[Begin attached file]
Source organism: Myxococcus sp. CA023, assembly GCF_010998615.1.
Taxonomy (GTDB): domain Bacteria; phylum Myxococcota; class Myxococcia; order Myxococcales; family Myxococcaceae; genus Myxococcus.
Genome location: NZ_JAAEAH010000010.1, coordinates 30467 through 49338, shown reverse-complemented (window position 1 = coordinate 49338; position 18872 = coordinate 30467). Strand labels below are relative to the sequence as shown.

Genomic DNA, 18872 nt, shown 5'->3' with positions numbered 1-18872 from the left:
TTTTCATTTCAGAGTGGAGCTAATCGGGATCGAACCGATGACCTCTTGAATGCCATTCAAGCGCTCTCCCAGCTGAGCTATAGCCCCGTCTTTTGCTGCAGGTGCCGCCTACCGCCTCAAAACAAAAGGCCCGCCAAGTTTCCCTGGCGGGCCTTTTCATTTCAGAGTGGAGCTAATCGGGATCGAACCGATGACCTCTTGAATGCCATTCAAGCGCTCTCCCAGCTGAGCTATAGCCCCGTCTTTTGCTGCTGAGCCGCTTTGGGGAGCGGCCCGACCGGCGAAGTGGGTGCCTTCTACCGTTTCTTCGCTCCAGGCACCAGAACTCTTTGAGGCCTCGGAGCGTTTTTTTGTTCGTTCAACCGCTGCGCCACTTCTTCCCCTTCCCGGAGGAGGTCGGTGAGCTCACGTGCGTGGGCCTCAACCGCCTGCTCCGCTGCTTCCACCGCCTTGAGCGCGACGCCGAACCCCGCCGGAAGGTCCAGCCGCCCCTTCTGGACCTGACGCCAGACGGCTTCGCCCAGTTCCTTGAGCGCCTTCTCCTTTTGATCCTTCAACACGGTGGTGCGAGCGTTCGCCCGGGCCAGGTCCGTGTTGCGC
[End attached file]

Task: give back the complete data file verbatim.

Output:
Source organism: Myxococcus sp. CA023, assembly GCF_010998615.1.
Taxonomy (GTDB): domain Bacteria; phylum Myxococcota; class Myxococcia; order Myxococcales; family Myxococcaceae; genus Myxococcus.
Genome location: NZ_JAAEAH010000010.1, coordinates 30467 through 49338, shown reverse-complemented (window position 1 = coordinate 49338; position 18872 = coordinate 30467). Strand labels below are relative to the sequence as shown.

Genomic DNA, 18872 nt, shown 5'->3' with positions numbered 1-18872 from the left:
TTTTCATTTCAGAGTGGAGCTAATCGGGATCGAACCGATGACCTCTTGAATGCCATTCAAGCGCTCTCCCAGCTGAGCTATAGCCCCGTCTTTTGCTGCAGGTGCCGCCTACCGCCTCAAAACAAAAGGCCCGCCAAGTTTCCCTGGCGGGCCTTTTCATTTCAGAGTGGAGCTAATCGGGATCGAACCGATGACCTCTTGAATGCCATTCAAGCGCTCTCCCAGCTGAGCTATAGCCCCGTCTTTTGCTGCTGAGCCGCTTTGGGGAGCGGCCCGACCGGCGAAGTGGGTGCCTTCTACCGTTTCTTCGCTCCAGGCACCAGAACTCTTTGAGGCCTCGGAGCGTTTTTTTGTTCGTTCAACCGCTGCGCCACTTCTTCCCCTTCCCGGAGGAGGTCGGTGAGCTCACGTGCGTGGGCCTCAACCGCCTGCTCCGCTGCTTCCACCGCCTTGAGCGCGACGCCGAACCCCGCCGGAAGGTCCAGCCGCCCCTTCTGGACCTGACGCCAGACGGCTTCGCCCAGTTCCTTGAGCGCCTTCTCCTTTTGATCCTTCAACACGGTGGTGCGAGCGTTCGCCCGGGCCAGGTCCGTGTTGCGC